In contemporary Western culture, the word "fetus" introduces either a political subject or a literal, medicalized entity. Neither of these frameworks does justice to the vast array of religious literature and oral traditions from cultures around the world in which the fetus emerges as a powerful symbol or metaphor. This volume presents essays that explore the depiction of the fetus in the world's major religious traditions, finding some striking commonalities as well as intriguing differences. Among the themes that emerge is the tendency to conceive of the fetus as somehow independent of the mother's body -- as in the case of the Buddha, who is described as inhabiting a palace while gestating in the womb. On the other hand, the fetus can also symbolically represent profound human needs and emotions, such as the universal experience of vulnerability. The authors note how the advent of the fetal sonogram has transformed how people everywhere imagine the unborn today, giving rise to a narrow range of decidedly literal questions about personhood, gender, and disability.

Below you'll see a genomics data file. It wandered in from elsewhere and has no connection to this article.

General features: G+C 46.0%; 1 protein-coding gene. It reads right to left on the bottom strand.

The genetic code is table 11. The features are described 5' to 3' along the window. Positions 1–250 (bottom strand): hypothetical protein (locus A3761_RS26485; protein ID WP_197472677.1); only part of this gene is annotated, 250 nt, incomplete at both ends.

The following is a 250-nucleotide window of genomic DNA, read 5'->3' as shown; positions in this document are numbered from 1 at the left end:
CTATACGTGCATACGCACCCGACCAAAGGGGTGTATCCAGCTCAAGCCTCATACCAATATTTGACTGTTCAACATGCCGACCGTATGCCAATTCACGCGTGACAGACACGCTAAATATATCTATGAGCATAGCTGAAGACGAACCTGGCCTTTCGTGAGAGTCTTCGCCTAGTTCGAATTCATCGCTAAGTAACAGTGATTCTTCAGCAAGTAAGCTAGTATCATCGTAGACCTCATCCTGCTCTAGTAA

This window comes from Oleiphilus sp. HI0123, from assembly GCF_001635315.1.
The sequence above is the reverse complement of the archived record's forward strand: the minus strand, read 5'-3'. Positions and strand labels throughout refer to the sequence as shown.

About the authors
Jane Marie Law is Associate Professor of Japanese Religion at Cornell University. Vanessa R. Sasson is Professor of Religious Studies at Marianopolis College, Montreal.